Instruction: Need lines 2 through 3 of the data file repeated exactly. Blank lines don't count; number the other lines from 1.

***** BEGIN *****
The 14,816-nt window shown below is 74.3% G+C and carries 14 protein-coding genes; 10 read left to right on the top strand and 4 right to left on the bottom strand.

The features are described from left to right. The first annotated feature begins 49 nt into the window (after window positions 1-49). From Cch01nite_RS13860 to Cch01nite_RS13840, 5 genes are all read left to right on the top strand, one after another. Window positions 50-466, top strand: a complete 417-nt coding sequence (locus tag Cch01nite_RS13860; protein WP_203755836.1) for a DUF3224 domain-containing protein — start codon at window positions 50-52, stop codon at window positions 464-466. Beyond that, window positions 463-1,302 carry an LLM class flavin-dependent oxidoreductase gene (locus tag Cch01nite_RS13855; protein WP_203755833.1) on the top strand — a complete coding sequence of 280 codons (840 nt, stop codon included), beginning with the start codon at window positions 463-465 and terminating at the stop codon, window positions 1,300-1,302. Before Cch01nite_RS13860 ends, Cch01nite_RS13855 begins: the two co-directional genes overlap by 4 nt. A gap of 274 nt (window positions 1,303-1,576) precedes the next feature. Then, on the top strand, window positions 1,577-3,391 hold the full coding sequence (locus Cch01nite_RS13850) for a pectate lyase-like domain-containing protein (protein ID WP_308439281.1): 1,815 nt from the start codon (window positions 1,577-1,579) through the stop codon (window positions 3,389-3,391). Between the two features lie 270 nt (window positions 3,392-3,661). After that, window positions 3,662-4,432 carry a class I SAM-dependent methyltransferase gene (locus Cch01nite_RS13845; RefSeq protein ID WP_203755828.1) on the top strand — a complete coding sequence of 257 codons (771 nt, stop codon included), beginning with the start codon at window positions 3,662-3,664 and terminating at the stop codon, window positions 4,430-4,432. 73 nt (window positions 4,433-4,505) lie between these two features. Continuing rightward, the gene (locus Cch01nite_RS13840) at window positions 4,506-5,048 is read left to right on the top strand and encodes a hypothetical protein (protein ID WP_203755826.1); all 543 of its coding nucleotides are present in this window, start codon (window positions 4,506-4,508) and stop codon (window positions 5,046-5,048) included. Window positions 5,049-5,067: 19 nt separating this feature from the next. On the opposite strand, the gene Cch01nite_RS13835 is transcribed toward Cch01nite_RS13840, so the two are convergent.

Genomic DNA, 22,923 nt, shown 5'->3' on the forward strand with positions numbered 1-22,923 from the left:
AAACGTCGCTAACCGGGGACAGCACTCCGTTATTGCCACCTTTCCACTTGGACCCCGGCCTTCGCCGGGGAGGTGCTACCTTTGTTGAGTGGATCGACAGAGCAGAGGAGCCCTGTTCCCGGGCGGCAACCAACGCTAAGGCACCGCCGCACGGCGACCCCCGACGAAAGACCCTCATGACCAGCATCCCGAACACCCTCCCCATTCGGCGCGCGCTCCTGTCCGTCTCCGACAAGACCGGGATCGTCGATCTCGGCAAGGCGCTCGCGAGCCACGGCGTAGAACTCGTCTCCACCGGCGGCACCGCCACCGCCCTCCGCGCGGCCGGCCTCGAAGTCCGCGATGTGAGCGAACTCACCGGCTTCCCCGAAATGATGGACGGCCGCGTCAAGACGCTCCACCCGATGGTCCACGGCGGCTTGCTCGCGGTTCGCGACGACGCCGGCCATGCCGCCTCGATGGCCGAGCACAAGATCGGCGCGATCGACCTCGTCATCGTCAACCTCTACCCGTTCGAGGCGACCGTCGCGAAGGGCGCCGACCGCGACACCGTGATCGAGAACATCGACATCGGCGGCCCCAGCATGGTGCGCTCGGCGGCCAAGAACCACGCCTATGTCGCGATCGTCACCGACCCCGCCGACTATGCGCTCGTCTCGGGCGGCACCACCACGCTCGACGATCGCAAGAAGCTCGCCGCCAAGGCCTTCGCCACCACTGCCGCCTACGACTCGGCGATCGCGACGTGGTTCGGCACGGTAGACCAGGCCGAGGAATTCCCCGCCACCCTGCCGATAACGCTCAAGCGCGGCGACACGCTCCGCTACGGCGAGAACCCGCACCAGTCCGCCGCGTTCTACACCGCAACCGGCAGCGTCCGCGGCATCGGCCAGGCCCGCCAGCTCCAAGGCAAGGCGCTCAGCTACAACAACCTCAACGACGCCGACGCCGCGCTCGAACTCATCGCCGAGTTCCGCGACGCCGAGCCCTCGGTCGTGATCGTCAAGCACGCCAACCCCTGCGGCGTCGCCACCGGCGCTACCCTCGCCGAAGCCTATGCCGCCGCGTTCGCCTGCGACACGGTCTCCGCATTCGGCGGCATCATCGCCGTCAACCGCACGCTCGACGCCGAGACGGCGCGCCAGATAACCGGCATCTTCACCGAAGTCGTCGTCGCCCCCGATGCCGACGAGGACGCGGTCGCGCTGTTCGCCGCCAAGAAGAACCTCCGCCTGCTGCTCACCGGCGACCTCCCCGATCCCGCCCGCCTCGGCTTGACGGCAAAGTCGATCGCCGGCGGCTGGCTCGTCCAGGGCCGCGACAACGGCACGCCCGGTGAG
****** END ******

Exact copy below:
The features are described from left to right. The first annotated feature begins 49 nt into the window (after window positions 1-49). From Cch01nite_RS13860 to Cch01nite_RS13840, 5 genes are all read left to right on the top strand, one after another. Window positions 50-466, top strand: a complete 417-nt coding sequence (locus tag Cch01nite_RS13860; protein WP_203755836.1) for a DUF3224 domain-containing protein — start codon at window positions 50-52, stop codon at window positions 464-466. Beyond that, window positions 463-1,302 carry an LLM class flavin-dependent oxidoreductase gene (locus tag Cch01nite_RS13855; protein WP_203755833.1) on the top strand — a complete coding sequence of 280 codons (840 nt, stop codon included), beginning with the start codon at window positions 463-465 and terminating at the stop codon, window positions 1,300-1,302. Before Cch01nite_RS13860 ends, Cch01nite_RS13855 begins: the two co-directional genes overlap by 4 nt. A gap of 274 nt (window positions 1,303-1,576) precedes the next feature. Then, on the top strand, window positions 1,577-3,391 hold the full coding sequence (locus Cch01nite_RS13850) for a pectate lyase-like domain-containing protein (protein ID WP_308439281.1): 1,815 nt from the start codon (window positions 1,577-1,579) through the stop codon (window positions 3,389-3,391). Between the two features lie 270 nt (window positions 3,392-3,661). After that, window positions 3,662-4,432 carry a class I SAM-dependent methyltransferase gene (locus Cch01nite_RS13845; RefSeq protein ID WP_203755828.1) on the top strand — a complete coding sequence of 257 codons (771 nt, stop codon included), beginning with the start codon at window positions 3,662-3,664 and terminating at the stop codon, window positions 4,430-4,432. 73 nt (window positions 4,433-4,505) lie between these two features. Continuing rightward, the gene (locus Cch01nite_RS13840) at window positions 4,506-5,048 is read left to right on the top strand and encodes a hypothetical protein (protein ID WP_203755826.1); all 543 of its coding nucleotides are present in this window, start codon (window positions 4,506-4,508) and stop codon (window positions 5,046-5,048) included. Window positions 5,049-5,067: 19 nt separating this feature from the next. On the opposite strand, the gene Cch01nite_RS13835 is transcribed toward Cch01nite_RS13840, so the two are convergent.

Genomic DNA, 22,923 nt, shown 5'->3' on the forward strand with positions numbered 1-22,923 from the left: